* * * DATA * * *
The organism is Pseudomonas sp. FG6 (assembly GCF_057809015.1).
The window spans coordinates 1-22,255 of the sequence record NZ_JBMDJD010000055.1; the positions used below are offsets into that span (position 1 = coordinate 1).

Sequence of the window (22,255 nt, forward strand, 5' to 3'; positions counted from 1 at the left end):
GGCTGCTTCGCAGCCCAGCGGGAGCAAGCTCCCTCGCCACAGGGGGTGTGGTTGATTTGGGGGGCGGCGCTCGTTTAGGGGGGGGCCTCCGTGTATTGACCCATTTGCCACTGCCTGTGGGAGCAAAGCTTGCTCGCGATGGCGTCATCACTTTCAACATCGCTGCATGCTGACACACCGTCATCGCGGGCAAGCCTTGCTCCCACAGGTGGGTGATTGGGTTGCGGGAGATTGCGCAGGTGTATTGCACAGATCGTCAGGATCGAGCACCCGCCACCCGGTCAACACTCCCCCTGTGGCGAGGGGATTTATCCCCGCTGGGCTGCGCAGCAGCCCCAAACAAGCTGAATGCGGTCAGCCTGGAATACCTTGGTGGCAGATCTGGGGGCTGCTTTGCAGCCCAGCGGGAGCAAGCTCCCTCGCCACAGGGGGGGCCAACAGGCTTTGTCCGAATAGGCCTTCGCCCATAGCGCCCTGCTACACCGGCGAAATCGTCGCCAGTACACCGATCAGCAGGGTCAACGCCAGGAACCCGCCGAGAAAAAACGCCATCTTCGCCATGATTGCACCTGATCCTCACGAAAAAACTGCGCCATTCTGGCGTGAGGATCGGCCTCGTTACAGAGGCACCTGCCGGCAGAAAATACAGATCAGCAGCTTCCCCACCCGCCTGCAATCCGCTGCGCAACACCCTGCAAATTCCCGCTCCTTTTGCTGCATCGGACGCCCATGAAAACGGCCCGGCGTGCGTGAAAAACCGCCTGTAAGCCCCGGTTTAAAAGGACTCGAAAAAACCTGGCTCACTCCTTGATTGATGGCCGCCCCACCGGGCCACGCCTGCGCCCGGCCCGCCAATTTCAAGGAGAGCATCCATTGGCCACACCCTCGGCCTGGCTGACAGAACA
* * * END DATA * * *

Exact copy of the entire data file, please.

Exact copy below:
The organism is Pseudomonas sp. FG6 (assembly GCF_057809015.1).
The window spans coordinates 1-22,255 of the sequence record NZ_JBMDJD010000055.1; the positions used below are offsets into that span (position 1 = coordinate 1).

Sequence of the window (22,255 nt, forward strand, 5' to 3'; positions counted from 1 at the left end):
GGCTGCTTCGCAGCCCAGCGGGAGCAAGCTCCCTCGCCACAGGGGGTGTGGTTGATTTGGGGGGCGGCGCTCGTTTAGGGGGGGGCCTCCGTGTATTGACCCATTTGCCACTGCCTGTGGGAGCAAAGCTTGCTCGCGATGGCGTCATCACTTTCAACATCGCTGCATGCTGACACACCGTCATCGCGGGCAAGCCTTGCTCCCACAGGTGGGTGATTGGGTTGCGGGAGATTGCGCAGGTGTATTGCACAGATCGTCAGGATCGAGCACCCGCCACCCGGTCAACACTCCCCCTGTGGCGAGGGGATTTATCCCCGCTGGGCTGCGCAGCAGCCCCAAACAAGCTGAATGCGGTCAGCCTGGAATACCTTGGTGGCAGATCTGGGGGCTGCTTTGCAGCCCAGCGGGAGCAAGCTCCCTCGCCACAGGGGGGGCCAACAGGCTTTGTCCGAATAGGCCTTCGCCCATAGCGCCCTGCTACACCGGCGAAATCGTCGCCAGTACACCGATCAGCAGGGTCAACGCCAGGAACCCGCCGAGAAAAAACGCCATCTTCGCCATGATTGCACCTGATCCTCACGAAAAAACTGCGCCATTCTGGCGTGAGGATCGGCCTCGTTACAGAGGCACCTGCCGGCAGAAAATACAGATCAGCAGCTTCCCCACCCGCCTGCAATCCGCTGCGCAACACCCTGCAAATTCCCGCTCCTTTTGCTGCATCGGACGCCCATGAAAACGGCCCGGCGTGCGTGAAAAACCGCCTGTAAGCCCCGGTTTAAAAGGACTCGAAAAAACCTGGCTCACTCCTTGATTGATGGCCGCCCCACCGGGCCACGCCTGCGCCCGGCCCGCCAATTTCAAGGAGAGCATCCATTGGCCACACCCTCGGCCTGGCTGACAGAACA